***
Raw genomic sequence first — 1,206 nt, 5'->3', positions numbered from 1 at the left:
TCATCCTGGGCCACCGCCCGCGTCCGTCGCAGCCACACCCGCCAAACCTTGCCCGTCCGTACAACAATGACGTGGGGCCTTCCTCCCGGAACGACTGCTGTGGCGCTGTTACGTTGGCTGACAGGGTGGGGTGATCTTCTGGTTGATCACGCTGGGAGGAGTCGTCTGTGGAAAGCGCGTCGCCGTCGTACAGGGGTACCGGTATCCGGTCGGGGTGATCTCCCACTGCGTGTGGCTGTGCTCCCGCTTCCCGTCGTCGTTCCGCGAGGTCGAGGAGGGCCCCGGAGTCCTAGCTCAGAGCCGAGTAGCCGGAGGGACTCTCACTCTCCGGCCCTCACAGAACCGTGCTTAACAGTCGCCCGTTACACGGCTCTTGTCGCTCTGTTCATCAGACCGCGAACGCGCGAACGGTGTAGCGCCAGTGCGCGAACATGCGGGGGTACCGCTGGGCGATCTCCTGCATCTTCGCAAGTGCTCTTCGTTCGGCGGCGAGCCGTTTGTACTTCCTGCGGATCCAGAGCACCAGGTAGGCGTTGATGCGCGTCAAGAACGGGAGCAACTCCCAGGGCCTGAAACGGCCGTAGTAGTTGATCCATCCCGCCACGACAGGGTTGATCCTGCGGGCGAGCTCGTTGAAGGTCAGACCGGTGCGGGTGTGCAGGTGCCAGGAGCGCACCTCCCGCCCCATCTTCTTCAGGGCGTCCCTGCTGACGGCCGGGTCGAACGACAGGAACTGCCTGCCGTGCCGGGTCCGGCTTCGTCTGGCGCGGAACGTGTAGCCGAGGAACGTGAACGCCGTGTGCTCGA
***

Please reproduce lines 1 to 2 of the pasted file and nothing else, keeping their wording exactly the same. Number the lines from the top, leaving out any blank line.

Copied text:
Raw genomic sequence first — 1,206 nt, 5'->3', positions numbered from 1 at the left:
TCATCCTGGGCCACCGCCCGCGTCCGTCGCAGCCACACCCGCCAAACCTTGCCCGTCCGTACAACAATGACGTGGGGCCTTCCTCCCGGAACGACTGCTGTGGCGCTGTTACGTTGGCTGACAGGGTGGGGTGATCTTCTGGTTGATCACGCTGGGAGGAGTCGTCTGTGGAAAGCGCGTCGCCGTCGTACAGGGGTACCGGTATCCGGTCGGGGTGATCTCCCACTGCGTGTGGCTGTGCTCCCGCTTCCCGTCGTCGTTCCGCGAGGTCGAGGAGGGCCCCGGAGTCCTAGCTCAGAGCCGAGTAGCCGGAGGGACTCTCACTCTCCGGCCCTCACAGAACCGTGCTTAACAGTCGCCCGTTACACGGCTCTTGTCGCTCTGTTCATCAGACCGCGAACGCGCGAACGGTGTAGCGCCAGTGCGCGAACATGCGGGGGTACCGCTGGGCGATCTCCTGCATCTTCGCAAGTGCTCTTCGTTCGGCGGCGAGCCGTTTGTACTTCCTGCGGATCCAGAGCACCAGGTAGGCGTTGATGCGCGTCAAGAACGGGAGCAACTCCCAGGGCCTGAAACGGCCGTAGTAGTTGATCCATCCCGCCACGACAGGGTTGATCCTGCGGGCGAGCTCGTTGAAGGTCAGACCGGTGCGGGTGTGCAGGTGCCAGGAGCGCACCTCCCGCCCCATCTTCTTCAGGGCGTCCCTGCTGACGGCCGGGTCGAACGACAGGAACTGCCTGCCGTGCCGGGTCCGGCTTCGTCTGGCGCGGAACGTGTAGCCGAGGAACGTGAACGCCGTGTGCTCGA